From Wearables to Hideables: Technology that everyone will finally use.

This month’s edition of Wired Magazine features Jerry Seinfeld wearing Google Glass as he pontificates on the etiquette, or lack thereof, of digital technology. They dub him Wired’s “guest glasshole”, and the moniker speaks for itself. – Jerry Seinfeld’s Internet Rules

Technology that’s abused and in-your-face (literally) can be rather obnoxious. But as we all know, in the right hands … at the right time … and in the right place, technology can change your life in wonderful ways. Even Google Glass has its place — just not at the local TGI Fridays.

Full disclosure: I live for technology and I make a livelihood providing graphical display software, so I’m pre-disposed to want to see technology everywhere. But I’m also a realist. I understand that technology doesn’t hit Main Street until it takes a back seat as a supporting player. Sure, the early adopters love technology that’s front and center. But the mass market won’t embrace it until they can hide it. Frankly, the majority of us don’t want to be noticed or stand out. We’d rather blend in.

Brick on Your Belt
Brick on Your Belt

Here’s a case in point. The cell phone didn’t hit the big time until it was small enough to be relocated from the belt clip to the cozy privacy of our pants pockets. The mini tablet gets market share because it can fit in a woman’s purse — well hidden from the scoffs of her judgmental sister-in-law. “I’ll keep my technology and socioeconomic status to myself, if you please. Now pass the Grey Poupon, Marge.”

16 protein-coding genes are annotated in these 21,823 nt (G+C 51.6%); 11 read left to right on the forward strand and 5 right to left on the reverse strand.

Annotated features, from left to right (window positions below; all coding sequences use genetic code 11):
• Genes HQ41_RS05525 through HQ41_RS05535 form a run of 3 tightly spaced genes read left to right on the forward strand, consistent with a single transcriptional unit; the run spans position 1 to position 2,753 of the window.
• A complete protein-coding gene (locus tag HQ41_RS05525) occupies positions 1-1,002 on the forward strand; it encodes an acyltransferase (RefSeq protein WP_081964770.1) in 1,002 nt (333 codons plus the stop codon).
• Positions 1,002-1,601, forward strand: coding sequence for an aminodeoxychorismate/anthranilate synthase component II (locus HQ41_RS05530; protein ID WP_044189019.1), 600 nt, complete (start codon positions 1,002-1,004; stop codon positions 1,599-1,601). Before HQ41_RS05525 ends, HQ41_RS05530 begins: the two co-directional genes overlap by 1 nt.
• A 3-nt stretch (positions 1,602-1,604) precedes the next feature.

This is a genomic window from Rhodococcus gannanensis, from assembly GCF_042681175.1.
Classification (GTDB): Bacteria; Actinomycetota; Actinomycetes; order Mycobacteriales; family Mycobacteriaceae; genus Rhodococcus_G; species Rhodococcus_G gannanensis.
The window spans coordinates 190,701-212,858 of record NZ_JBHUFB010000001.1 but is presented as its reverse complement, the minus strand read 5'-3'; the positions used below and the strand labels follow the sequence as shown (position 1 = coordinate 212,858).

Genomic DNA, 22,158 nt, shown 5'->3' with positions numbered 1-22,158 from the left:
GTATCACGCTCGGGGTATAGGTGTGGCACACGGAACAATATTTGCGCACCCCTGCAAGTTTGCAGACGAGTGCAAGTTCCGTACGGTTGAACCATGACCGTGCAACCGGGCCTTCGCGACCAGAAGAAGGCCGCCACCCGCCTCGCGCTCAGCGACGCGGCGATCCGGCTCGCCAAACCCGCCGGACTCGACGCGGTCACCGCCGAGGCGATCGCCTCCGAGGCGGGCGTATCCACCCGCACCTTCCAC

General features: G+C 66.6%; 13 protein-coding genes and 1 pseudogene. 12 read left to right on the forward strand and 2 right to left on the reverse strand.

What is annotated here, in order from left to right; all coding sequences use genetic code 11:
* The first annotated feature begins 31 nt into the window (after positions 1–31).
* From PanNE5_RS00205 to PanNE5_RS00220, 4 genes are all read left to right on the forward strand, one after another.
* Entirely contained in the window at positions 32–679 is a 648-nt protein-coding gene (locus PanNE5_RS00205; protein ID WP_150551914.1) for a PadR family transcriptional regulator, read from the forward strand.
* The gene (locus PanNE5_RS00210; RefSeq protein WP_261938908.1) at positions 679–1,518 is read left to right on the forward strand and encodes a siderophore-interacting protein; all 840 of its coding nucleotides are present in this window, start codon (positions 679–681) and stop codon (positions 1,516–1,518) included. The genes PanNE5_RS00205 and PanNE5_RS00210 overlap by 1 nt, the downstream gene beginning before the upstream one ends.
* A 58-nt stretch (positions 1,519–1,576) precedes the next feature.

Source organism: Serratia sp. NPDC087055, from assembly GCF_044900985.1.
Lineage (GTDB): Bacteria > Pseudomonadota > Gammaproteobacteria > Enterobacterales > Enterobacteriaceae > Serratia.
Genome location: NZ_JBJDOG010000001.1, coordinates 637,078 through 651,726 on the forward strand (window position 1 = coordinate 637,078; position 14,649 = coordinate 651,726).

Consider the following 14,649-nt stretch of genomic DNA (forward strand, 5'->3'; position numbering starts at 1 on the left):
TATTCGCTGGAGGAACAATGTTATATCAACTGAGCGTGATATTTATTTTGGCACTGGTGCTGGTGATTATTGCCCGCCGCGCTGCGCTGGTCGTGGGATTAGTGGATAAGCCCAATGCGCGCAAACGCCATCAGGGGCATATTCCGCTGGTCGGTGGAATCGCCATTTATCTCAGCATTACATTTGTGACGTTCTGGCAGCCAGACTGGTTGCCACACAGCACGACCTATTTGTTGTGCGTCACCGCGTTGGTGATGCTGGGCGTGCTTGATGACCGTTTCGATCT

Tesla Dash
Tesla’s 17-inch In-dash Display

As for the car, the 17 inch display in the Tesla is cool and Silicon Valley tech execs who can afford it do love it. To be sure it’s an “in-your-face”, front and center solution. But until it’s pared down to the essential and the functionality can be hidden in a HUD or a smaller integrated display, it won’t make it to the mainstream showroom.

Unfortunately, all of this hiding means that tech for the masses (and thus the tech that truly makes a difference) is always going to need to be highly integrated, deeply embedded, compact, low power, minimized and constrained so that it can be tucked away and out of sight. That’s okay. We’re up for the task and looking forward to the challenge.

As for Google Glass … time for a retinal implant? Or at the very least, let’s stick it behind a pair of really dark sunglasses and only use it at the Space X summer picnic.